Structural Relations: Structures of Inequality: sociology and the politics of responsibility workshop (Day 2)
This three-day workshop (17 - 19 January 2018) combines two distinct activities with a shared methodological connection. The purpose of the workshop is to bring together multi-disciplinary scholars able to peer-review one another’s work as part of multiple grant applications.
There is longstanding recognition across the social sciences and humanities that inequity resides between hidden and formal structures. Yet the tendency to focus on structure as a causal mechanism deflects attention away from the analysis of the experiential basis of how people live in the social world and both shape and are shaped structures.
This project investigates structure and the injustice of inequity in two domains or groups:
(1) Legal institutions as structures of justice and injustice (Sam Hillyard (Durham); Sara Cousins (Stockholm); Hans Petter Graver (Oslo); Emma Engdahl (Goteborg); Thaddeus Muller (Lancaster) and; Lisa Flower (PGR, Lund)).
(2) Exploring the politics of responsibility (Ilan Baron (Durham); Piki Ish-Shalom (Hebrew University); Kirsten Ainely (LSE); Richard Beardsworth (Aberystwyth) and; Jonathan Havercroft (Southampton)).
The workshop provides a vital discursive forum bridging empirically focused sociological work and philosophical reflections on the politics of responsibility. These two ambitions dovetail one another. They are united by a commitment to use a theoretical-critique of political systems and agency-orientated perspectives.
Workshop (1) explores: what is the extent of change in legal frameworks undergoing reform, using case studies in the UK, Norway and Sweden. What is the direction and motivation for reform – human rights, globalisation or a consolidation of existing fragmented policy? Who are the key actors and agents in those reforms and their enactments? To what extent is justice facilitated by such structural readjustments? It is anticipated these may engage: the role and status of professionals within the judiciary and; questions of the stewardship and sustainability for land management and the environment.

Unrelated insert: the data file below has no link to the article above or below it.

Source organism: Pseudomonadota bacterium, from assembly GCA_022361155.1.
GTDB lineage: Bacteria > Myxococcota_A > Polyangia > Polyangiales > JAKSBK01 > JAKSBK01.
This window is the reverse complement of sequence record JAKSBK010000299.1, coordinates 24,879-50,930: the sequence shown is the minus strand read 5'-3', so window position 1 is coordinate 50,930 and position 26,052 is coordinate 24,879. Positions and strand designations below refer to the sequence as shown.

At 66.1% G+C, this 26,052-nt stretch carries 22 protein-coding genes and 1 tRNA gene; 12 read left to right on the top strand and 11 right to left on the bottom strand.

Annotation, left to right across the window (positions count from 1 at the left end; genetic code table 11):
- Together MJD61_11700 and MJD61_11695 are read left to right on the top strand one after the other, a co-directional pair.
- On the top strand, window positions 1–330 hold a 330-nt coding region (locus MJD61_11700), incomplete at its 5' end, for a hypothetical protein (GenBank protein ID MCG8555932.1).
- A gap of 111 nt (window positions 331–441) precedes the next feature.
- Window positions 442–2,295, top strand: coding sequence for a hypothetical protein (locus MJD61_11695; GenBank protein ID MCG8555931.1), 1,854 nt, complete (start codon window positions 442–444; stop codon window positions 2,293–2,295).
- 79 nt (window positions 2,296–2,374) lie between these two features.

The outcome of both workshops will be an empirical and philosophical research agenda to expose the way the modern agent is both driving and being driven by global capital, with one group’s focus being theoretically and empirically-driven and the other normative and philosophical.
The workshop groups will work both independently and collectively, with opportunities for peer review of papers, and the finalizing of two grant proposals. The format will require formal papers to be submitted two months prior to the workshop. Each grant proposal will have an identified PI to coordinate the submission. Initial “Case for Support” style documents will be drafted and circulated prior to the workshop.
Days 1-2 will involve paper presentations and more general discussions, with afternoon sessions on the second and final day moving to refine the working grant proposals.
Day 3 will focus on grant writing and collective paper-writing activities, with each grant proposal having a core group of three to work on the drafting. This process of intensive peer-review is modeled upon the international panel reviewing process at European councils.
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